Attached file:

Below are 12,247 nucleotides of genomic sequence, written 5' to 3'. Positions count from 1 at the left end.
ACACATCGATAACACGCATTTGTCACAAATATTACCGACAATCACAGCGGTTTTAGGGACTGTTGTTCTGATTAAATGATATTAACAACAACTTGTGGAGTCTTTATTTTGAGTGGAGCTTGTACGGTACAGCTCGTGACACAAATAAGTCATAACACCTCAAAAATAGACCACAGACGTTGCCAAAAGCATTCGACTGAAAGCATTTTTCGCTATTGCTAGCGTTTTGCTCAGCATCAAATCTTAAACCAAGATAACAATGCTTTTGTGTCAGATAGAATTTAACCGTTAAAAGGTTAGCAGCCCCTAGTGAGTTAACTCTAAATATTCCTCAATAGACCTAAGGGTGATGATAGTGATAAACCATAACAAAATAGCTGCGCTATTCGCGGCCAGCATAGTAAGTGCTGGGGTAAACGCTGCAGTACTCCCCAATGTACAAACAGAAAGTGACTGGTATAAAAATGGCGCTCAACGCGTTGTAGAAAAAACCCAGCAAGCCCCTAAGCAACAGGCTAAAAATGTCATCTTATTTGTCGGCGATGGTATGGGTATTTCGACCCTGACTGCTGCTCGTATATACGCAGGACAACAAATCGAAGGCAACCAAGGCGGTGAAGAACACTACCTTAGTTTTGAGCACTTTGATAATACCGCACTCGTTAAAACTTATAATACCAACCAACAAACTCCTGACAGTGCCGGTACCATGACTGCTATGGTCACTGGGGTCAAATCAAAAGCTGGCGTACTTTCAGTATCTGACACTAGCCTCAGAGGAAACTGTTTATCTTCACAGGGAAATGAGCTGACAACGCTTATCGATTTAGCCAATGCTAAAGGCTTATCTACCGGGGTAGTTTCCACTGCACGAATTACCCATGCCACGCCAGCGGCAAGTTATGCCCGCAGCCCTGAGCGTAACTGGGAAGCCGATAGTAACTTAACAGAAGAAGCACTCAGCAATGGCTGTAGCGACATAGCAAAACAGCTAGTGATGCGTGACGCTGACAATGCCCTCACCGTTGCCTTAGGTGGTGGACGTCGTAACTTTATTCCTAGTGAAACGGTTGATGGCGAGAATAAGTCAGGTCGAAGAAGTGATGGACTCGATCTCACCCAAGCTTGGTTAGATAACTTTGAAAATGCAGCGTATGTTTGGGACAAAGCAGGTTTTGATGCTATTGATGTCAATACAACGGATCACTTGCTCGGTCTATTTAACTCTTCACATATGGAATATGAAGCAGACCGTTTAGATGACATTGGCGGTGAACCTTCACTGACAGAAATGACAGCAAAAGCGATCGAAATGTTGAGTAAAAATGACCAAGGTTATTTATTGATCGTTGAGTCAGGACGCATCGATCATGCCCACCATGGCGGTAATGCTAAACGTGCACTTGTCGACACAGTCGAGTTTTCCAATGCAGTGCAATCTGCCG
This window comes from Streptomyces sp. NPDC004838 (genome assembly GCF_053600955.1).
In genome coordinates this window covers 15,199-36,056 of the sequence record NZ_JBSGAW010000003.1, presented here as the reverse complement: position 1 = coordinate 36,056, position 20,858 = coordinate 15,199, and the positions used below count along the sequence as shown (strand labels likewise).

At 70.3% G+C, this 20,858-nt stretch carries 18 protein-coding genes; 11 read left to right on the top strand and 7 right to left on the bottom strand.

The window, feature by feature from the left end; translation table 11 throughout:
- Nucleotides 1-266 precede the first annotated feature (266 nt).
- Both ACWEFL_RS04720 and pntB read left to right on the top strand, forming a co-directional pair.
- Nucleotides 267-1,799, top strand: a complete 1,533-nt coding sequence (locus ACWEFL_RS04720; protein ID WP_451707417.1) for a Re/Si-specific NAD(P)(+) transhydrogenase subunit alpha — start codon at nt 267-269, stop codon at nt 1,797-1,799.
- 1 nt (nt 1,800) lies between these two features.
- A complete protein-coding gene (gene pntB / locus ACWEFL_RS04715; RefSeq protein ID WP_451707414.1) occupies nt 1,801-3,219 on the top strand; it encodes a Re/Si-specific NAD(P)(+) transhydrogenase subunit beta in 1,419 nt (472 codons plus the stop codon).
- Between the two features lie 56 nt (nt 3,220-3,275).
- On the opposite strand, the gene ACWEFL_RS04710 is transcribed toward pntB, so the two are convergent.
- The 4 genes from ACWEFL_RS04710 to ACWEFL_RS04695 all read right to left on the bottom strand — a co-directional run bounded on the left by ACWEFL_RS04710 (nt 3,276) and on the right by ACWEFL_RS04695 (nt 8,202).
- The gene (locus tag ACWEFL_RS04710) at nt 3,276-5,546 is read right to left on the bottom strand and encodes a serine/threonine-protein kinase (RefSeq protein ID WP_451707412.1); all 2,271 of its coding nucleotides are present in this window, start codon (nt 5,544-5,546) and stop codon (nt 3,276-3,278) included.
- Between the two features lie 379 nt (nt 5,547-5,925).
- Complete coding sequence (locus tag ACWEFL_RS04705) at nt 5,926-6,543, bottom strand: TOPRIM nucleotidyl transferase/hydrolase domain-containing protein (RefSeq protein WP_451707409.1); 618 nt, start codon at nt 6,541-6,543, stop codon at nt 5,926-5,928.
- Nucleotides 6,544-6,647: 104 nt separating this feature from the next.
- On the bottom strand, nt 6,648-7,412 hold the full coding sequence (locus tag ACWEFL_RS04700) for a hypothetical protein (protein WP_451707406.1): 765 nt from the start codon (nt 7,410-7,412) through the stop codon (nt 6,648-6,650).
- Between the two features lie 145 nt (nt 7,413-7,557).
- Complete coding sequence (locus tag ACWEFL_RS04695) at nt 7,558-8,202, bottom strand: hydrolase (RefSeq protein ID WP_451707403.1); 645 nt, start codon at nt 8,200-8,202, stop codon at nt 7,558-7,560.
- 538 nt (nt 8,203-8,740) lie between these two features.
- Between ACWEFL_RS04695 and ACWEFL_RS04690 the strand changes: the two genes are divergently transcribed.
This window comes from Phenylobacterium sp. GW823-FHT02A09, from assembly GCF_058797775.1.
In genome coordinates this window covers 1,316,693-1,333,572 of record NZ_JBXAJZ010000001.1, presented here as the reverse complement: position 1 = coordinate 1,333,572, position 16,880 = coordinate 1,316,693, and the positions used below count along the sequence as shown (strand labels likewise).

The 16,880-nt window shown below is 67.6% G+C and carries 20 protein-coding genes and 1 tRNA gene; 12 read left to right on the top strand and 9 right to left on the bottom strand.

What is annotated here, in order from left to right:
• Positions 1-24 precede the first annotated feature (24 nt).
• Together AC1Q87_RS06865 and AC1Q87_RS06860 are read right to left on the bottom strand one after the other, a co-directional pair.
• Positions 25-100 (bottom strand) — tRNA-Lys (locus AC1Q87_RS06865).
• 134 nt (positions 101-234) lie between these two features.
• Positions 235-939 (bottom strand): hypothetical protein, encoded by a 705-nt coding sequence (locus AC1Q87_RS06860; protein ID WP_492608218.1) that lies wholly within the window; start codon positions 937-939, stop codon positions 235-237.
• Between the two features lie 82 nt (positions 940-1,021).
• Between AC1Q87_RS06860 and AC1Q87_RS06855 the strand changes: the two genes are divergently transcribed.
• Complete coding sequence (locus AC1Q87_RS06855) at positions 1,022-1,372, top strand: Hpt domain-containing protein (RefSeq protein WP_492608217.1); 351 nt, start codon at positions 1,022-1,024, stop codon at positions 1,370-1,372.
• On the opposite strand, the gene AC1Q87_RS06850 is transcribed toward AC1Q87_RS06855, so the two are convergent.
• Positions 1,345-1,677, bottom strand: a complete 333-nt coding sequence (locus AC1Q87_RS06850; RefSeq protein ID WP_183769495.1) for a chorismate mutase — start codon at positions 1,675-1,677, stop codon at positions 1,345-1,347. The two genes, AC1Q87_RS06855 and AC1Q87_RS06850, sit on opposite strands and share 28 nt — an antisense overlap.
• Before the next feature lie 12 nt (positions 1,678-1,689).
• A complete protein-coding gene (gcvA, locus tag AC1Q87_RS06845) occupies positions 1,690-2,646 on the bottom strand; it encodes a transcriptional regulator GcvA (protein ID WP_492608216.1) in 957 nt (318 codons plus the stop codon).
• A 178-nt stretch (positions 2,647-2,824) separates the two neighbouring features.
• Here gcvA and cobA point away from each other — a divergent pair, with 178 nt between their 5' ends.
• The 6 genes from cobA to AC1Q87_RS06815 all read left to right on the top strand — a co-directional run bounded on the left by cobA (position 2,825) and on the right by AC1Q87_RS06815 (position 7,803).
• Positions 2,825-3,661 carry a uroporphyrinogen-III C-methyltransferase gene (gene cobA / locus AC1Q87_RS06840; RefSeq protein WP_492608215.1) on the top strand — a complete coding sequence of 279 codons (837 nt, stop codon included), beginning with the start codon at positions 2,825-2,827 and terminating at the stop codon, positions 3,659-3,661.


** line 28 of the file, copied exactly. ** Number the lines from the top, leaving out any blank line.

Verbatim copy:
• Positions 1-24 precede the first annotated feature (24 nt).